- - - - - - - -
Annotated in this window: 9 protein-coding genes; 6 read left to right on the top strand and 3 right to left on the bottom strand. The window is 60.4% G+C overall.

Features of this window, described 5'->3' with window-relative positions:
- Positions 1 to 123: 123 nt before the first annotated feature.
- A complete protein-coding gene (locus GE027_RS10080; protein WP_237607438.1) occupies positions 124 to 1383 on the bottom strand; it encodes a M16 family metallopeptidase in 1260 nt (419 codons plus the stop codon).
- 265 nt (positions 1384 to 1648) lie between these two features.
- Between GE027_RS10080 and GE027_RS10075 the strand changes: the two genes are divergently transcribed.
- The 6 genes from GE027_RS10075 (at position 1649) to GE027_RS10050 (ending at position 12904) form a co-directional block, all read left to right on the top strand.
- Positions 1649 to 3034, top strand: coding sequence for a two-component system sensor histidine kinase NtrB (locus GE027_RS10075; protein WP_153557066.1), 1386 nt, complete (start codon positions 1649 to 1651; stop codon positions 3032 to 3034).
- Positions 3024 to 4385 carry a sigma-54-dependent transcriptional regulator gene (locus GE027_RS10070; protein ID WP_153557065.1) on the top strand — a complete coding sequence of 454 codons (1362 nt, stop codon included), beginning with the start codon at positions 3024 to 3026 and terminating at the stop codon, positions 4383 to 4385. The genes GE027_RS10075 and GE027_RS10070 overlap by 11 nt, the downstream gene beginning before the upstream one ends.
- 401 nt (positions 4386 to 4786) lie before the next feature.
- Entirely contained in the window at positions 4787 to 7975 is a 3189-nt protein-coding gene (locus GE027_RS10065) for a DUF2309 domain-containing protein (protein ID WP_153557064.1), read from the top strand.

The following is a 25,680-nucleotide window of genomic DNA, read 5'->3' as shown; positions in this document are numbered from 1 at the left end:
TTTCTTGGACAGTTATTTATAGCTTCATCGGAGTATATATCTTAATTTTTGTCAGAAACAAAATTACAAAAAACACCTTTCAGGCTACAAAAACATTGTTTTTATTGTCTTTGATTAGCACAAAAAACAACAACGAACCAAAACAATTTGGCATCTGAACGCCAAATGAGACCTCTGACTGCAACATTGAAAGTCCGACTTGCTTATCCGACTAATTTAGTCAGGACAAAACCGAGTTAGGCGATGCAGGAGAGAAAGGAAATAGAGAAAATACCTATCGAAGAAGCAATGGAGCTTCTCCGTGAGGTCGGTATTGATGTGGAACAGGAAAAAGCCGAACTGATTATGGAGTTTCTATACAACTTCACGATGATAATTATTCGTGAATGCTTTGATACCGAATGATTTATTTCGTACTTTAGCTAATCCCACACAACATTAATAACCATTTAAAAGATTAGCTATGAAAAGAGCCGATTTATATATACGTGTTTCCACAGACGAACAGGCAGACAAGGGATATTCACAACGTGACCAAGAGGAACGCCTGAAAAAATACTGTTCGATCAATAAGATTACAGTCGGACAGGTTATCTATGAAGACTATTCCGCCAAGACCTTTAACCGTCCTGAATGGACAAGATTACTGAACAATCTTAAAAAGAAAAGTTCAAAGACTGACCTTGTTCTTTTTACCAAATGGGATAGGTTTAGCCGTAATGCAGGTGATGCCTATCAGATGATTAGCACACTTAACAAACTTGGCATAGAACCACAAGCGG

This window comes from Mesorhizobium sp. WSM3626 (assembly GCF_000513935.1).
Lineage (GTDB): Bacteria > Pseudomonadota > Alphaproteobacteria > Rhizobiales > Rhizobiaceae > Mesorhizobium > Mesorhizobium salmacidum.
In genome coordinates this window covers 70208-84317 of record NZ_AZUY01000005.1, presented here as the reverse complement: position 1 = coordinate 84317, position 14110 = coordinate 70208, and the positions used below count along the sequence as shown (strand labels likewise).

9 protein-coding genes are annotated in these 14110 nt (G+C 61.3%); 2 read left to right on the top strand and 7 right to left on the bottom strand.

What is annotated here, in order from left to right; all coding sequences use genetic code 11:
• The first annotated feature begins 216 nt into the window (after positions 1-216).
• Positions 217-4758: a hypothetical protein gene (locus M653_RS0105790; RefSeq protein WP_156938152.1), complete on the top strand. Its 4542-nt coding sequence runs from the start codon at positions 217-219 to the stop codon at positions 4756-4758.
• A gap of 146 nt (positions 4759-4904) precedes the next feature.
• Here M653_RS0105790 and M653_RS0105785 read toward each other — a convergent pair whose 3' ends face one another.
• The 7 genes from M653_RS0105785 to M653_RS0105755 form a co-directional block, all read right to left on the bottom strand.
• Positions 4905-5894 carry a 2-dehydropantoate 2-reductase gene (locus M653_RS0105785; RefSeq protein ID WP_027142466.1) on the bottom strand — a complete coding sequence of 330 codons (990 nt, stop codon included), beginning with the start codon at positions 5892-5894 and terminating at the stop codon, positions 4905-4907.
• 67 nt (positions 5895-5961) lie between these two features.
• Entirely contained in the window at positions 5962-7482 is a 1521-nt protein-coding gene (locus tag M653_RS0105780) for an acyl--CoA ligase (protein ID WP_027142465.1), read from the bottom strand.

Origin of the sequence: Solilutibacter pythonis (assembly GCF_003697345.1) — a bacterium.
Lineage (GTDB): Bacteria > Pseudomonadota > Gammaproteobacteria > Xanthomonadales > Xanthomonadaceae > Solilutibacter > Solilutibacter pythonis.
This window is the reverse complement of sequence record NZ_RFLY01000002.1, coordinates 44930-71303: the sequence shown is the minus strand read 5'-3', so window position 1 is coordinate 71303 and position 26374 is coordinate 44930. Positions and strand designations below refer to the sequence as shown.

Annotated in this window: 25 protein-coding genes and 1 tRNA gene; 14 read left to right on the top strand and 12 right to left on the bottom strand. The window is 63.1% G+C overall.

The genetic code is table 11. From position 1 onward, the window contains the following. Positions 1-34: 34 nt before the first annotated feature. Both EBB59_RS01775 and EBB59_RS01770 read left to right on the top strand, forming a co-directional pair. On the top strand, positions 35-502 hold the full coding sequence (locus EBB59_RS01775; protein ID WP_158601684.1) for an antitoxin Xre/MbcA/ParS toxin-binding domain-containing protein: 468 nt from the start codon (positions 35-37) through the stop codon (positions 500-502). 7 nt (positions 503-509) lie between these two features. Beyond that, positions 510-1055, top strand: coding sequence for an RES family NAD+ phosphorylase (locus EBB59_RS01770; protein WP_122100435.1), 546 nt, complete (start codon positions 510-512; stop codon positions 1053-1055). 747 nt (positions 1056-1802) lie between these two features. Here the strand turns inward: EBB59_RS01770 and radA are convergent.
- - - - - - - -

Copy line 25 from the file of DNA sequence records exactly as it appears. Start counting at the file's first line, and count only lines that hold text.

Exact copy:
• 67 nt (positions 5895-5961) lie between these two features.